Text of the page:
HOW I GOT THE SHOT: All professional photographers have a specialty. Although I work for a broad spectrum of clients, my niche is Jewish photography. Whether I'm at a wedding or out on the trail, I try to find images with a uniquely Jewish flavor to them. Living in Israel gives me an advantage, because where else in the world would you encounter a bridge whose railing is lined with cutouts shaped like Stars of David? Granted, there were diamonds and hearts as well, but I knew if I could get a shot through one of the star-shaped holes, I'd have a powerful Jewish image. The sparkling sunlight on Tel Aviv's Yarkon River had already caught my attention, so I decided to push the power of my equipment to the limit.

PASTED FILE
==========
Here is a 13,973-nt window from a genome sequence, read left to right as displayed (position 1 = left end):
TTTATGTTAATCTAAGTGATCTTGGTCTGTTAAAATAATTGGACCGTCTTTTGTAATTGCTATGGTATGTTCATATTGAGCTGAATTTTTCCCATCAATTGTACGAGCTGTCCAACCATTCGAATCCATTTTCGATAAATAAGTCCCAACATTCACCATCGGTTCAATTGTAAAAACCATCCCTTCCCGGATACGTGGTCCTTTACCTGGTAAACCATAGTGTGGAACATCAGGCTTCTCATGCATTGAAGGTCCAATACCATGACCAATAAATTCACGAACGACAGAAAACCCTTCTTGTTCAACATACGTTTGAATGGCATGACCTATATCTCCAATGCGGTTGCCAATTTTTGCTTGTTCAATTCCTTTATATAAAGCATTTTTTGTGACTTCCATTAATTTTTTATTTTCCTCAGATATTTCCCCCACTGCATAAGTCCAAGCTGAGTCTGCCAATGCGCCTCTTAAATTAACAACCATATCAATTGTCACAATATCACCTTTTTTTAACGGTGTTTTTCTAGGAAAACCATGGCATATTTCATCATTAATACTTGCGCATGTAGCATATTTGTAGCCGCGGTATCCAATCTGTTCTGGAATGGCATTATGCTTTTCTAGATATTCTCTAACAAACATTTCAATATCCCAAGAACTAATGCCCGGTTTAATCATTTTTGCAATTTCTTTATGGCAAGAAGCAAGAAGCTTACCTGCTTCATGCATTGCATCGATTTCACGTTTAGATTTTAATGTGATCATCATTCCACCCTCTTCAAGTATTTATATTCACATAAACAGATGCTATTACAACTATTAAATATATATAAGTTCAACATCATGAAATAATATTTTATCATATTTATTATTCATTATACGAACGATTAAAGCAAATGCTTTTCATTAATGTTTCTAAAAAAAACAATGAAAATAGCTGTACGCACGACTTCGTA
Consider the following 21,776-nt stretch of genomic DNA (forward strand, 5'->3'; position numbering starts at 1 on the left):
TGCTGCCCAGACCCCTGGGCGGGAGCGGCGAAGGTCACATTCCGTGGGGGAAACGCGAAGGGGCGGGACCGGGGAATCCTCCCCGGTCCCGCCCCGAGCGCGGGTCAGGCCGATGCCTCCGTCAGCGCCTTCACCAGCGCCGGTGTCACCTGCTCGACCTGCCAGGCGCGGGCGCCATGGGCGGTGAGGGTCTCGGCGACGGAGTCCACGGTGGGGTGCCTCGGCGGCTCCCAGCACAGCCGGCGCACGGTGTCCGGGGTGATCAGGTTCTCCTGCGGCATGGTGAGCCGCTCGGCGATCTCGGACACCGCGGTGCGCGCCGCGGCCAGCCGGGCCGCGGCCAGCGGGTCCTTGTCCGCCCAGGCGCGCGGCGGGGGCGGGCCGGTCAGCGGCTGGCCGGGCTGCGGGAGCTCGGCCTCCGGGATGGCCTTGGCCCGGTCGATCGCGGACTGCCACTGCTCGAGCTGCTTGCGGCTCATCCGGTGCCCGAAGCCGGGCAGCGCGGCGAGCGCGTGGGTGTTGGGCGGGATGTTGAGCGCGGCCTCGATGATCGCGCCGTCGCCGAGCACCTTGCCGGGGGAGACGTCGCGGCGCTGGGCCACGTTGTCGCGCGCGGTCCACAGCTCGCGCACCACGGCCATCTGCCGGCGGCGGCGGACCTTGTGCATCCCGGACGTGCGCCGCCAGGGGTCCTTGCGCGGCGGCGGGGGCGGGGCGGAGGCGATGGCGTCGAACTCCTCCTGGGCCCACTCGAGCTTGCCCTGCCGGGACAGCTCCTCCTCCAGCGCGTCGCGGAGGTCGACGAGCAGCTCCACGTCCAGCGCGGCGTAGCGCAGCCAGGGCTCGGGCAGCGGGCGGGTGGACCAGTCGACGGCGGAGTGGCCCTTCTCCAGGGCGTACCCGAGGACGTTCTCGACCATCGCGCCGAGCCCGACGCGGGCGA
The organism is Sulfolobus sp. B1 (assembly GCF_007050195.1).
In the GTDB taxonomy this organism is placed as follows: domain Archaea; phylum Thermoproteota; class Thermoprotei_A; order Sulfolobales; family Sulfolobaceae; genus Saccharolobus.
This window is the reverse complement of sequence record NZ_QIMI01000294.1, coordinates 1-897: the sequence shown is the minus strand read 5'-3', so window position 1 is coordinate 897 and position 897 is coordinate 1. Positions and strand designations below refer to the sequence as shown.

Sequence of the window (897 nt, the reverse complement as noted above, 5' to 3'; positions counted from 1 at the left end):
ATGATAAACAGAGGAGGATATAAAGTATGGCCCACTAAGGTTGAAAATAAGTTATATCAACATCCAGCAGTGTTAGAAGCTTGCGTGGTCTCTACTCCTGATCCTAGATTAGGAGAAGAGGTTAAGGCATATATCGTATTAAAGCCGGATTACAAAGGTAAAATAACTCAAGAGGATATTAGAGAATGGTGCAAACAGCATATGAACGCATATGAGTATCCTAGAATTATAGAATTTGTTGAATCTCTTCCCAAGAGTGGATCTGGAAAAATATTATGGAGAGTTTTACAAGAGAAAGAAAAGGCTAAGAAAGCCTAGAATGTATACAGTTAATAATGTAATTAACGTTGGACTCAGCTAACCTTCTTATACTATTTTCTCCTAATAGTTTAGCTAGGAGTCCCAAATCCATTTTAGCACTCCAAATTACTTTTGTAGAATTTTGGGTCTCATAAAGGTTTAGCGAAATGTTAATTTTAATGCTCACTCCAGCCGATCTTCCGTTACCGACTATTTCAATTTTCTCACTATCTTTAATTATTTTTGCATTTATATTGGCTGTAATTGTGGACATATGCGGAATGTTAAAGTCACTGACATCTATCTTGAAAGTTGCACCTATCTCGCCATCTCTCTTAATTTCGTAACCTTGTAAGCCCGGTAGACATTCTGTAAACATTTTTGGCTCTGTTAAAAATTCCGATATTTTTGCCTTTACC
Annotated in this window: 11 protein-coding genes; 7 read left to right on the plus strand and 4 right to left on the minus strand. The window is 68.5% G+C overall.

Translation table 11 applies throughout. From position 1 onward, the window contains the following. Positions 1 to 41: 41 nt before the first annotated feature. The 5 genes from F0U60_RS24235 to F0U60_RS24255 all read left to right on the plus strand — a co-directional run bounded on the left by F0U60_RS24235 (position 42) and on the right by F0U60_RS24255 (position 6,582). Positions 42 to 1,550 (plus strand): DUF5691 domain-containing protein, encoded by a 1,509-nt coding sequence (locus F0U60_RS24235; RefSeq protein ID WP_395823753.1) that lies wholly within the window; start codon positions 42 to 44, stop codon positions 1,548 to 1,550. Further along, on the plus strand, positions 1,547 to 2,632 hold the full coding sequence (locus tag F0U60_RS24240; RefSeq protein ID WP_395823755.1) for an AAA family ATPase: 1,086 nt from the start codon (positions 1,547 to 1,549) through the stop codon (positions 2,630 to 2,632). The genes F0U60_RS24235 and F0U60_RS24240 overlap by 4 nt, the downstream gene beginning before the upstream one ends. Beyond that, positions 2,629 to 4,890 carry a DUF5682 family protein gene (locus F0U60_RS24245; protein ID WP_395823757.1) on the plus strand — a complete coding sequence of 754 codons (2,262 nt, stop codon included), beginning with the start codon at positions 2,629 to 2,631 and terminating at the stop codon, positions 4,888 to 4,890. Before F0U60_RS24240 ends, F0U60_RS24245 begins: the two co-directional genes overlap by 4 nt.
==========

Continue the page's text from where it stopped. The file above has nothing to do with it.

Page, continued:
Each star was about three inches across. I lined up my 70-200 mm lens at full zoom about five inches from the railing, much too close to focus. Instead, I pre-focused on the water and metered the exposure for the sunlight. I only had to wait a few seconds until a boater – there were at least two dozen out on the water – floated through my viewfinder. The blurred foreground was not a problem, because I knew that by exposing for the bright light in the distance, it would transform from ugly battleship gray to a pure black silhouette. The kayaker also darkened up nicely, which preserves the boater's anonymity and avoids giving the viewer any additional, potentially distracting details. Finally, when preparing the image for this email, I cropped it slightly off center, giving more weight to the left side. All photographs have action, or a direction of movement. By cropping more loosely to the front of the kayak, I have given the subject some space to move toward. These tiny subtleties are found everywhere in good pictures, and are the difference between engaging or losing a viewer's interest, whether or not they ever know the reason why.